Wednesday, September 10, 2014

Idaho Libertarian runs against GOP 'good old boys'

Libertarian Bujak’s candidacy could be trouble for Otter - - Sept. 6, 2014: - Betsy Z. Russell, Spokane Spokesman-Review:

September 6, 2014 - "If Libertarian candidate John Bujak succeeds in his bid to appeal to disaffected Republicans who voted against Gov. Butch Otter in the GOP primary, he still might not win, but he could pull enough votes from Otter to give Democrat A.J. Balukoff a chance.

"Bujak, the former GOP Canyon County prosecutor, made headlines in recent years for his own legal troubles: He represented himself in five criminal trials in the past three years and was acquitted in every one.

"'After what the party did to me in Canyon County, I didn’t trust a lot of the leadership – certainly after seeing the way that Republicans run politics behind the scenes here in Idaho,' Bujak said. 'They surround themselves with their buddies, they give deals to their buddies, they give contracts to their buddies, and when something happens that is unethical, they all just look the other way.'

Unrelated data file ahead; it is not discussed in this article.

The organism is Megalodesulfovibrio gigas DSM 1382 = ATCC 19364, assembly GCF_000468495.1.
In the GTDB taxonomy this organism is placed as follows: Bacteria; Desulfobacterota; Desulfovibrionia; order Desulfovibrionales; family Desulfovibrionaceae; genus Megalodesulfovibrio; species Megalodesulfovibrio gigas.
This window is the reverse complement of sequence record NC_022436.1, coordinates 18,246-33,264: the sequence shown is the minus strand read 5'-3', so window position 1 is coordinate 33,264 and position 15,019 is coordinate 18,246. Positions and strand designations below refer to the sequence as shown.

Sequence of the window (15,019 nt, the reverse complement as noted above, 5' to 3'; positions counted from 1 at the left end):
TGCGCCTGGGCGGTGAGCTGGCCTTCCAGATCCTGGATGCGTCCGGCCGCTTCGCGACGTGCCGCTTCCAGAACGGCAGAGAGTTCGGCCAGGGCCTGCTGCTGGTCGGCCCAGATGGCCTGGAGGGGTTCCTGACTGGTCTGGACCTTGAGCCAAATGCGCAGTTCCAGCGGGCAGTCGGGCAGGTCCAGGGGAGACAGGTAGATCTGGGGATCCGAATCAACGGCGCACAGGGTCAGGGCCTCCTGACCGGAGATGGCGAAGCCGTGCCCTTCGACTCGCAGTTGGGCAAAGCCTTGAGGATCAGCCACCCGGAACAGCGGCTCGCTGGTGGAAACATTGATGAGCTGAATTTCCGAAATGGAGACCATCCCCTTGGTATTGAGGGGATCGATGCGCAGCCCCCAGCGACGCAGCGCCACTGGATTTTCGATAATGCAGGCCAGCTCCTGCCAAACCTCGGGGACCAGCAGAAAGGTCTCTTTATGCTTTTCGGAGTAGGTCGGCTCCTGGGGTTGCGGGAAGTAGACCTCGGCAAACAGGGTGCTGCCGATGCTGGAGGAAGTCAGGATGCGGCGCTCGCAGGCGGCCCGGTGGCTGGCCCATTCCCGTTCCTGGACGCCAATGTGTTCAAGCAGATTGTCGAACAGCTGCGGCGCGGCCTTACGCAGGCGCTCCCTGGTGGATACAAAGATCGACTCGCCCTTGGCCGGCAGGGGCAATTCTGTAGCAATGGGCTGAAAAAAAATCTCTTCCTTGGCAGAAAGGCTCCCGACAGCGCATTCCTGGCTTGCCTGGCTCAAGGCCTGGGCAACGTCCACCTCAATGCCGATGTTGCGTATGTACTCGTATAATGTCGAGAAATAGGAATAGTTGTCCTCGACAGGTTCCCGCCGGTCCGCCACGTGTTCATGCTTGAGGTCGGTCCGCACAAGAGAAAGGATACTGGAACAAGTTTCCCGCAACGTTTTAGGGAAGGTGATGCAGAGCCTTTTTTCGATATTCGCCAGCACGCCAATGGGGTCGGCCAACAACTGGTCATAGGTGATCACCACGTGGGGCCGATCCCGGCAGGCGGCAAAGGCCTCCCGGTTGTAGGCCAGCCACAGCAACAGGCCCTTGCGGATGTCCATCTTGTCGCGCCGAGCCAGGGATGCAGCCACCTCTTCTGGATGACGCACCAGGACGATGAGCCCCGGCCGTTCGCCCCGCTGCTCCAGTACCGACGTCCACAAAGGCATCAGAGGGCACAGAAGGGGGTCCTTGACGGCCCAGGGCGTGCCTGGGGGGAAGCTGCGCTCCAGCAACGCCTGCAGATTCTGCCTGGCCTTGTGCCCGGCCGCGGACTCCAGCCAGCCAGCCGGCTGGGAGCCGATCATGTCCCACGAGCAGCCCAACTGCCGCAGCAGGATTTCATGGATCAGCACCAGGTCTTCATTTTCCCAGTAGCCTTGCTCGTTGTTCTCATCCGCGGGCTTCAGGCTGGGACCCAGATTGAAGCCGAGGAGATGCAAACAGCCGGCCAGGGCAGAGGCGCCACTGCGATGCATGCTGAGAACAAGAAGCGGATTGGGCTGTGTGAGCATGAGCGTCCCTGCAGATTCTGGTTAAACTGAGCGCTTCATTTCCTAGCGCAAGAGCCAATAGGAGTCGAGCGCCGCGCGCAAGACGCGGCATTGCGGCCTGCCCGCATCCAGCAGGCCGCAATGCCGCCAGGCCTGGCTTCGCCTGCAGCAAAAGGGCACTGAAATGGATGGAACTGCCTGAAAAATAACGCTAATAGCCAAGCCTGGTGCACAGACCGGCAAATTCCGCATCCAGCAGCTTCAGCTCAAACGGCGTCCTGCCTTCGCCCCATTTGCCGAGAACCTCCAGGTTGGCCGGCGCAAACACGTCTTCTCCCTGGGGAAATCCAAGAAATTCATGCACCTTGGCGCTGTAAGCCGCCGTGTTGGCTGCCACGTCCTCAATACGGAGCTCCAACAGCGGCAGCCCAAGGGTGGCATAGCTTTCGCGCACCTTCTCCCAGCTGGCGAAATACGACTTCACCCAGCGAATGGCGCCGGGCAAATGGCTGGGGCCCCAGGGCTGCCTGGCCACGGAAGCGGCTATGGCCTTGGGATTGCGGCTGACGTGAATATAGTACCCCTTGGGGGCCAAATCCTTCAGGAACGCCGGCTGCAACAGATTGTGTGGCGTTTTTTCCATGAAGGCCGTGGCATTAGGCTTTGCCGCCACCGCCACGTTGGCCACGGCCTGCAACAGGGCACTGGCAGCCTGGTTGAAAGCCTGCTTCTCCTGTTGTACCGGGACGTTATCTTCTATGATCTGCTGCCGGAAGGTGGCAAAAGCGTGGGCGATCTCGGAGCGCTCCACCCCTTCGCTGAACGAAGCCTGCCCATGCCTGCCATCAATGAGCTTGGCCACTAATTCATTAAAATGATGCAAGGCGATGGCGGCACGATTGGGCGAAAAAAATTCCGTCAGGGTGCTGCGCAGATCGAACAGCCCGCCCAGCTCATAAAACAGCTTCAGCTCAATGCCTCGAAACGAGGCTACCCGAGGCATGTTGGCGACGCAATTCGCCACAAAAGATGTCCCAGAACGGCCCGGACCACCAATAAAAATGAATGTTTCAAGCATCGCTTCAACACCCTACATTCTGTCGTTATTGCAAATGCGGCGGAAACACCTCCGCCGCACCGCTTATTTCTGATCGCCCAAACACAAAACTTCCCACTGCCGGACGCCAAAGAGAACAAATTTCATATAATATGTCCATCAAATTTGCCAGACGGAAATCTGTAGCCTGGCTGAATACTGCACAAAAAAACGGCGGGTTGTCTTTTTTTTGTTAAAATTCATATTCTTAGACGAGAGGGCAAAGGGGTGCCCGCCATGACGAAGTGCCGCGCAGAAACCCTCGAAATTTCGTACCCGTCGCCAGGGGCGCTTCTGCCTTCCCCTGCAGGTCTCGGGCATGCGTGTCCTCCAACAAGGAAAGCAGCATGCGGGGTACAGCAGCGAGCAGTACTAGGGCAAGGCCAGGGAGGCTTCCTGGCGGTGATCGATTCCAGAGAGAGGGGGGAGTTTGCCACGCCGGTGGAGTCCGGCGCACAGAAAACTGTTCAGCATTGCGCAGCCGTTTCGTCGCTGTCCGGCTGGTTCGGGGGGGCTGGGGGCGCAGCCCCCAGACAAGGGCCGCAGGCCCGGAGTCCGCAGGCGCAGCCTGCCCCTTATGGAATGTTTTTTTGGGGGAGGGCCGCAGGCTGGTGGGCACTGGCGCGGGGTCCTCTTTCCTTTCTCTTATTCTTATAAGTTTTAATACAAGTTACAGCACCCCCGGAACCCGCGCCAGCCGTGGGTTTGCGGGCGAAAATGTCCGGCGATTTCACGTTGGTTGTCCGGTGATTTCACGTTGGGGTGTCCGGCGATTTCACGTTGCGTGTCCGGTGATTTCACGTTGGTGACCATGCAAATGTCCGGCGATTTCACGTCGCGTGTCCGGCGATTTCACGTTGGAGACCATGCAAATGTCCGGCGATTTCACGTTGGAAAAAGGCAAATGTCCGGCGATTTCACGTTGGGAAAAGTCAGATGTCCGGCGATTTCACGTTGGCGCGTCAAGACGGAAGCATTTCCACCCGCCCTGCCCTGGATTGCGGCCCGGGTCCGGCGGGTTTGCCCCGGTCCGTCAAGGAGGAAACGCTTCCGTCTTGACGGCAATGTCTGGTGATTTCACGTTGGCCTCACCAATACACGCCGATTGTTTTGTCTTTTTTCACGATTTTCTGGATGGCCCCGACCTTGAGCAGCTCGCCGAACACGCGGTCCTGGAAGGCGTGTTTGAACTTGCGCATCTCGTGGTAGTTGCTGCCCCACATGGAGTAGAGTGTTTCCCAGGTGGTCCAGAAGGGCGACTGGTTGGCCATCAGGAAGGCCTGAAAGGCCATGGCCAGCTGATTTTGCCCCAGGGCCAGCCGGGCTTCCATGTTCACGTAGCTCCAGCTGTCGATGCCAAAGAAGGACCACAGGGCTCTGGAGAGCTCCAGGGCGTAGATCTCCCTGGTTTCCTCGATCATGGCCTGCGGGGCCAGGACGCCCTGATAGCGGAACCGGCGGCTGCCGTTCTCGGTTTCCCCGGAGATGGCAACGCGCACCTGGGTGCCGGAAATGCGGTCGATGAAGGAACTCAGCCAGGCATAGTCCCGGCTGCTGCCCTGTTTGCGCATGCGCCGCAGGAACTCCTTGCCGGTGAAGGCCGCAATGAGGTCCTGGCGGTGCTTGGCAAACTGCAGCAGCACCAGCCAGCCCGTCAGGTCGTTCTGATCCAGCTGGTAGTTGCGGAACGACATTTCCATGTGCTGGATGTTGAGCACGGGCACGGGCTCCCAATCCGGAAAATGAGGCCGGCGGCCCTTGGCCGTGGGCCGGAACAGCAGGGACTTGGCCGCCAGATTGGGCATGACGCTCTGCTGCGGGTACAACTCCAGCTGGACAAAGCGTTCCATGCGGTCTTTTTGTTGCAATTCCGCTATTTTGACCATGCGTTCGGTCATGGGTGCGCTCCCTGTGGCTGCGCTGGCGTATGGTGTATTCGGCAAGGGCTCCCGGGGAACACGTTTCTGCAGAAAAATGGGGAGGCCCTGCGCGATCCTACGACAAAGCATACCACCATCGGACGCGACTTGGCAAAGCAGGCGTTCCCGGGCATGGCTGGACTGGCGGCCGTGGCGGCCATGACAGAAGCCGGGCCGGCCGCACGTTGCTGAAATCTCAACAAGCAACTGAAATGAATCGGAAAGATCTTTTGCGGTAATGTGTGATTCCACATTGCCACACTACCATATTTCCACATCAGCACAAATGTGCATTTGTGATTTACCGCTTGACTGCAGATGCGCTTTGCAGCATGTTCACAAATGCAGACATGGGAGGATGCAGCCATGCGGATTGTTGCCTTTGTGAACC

"Bujak has a law degree from Gonzaga University, he’s a Navy veteran, and he’s been a deputy attorney general for the state Human Rights Commission and a lawyer in private practice. But he says when he went into politics, serving as the elected prosecutor in Canyon County, 'I hit a brick wall in the form of what I would call the "good old boys".'

"He clashed with the county’s power structure over reopening a notorious attempted murder case in which the Idaho Innocence Project had unearthed evidence that a young woman may have been wrongfully convicted, a victim of mistaken identity. That young woman, Sarah Pearce, is free now, though her conviction stood.

"Bujak found more and more issues on which to disagree with other county officials and ultimately had to resign.... Now he’s running for governor, seeking to capitalize on Idaho conservatives’ unease with Otter, who took 51.4 percent of the vote in the primary against tea party-backed GOP state Sen. Russ Fulcher."

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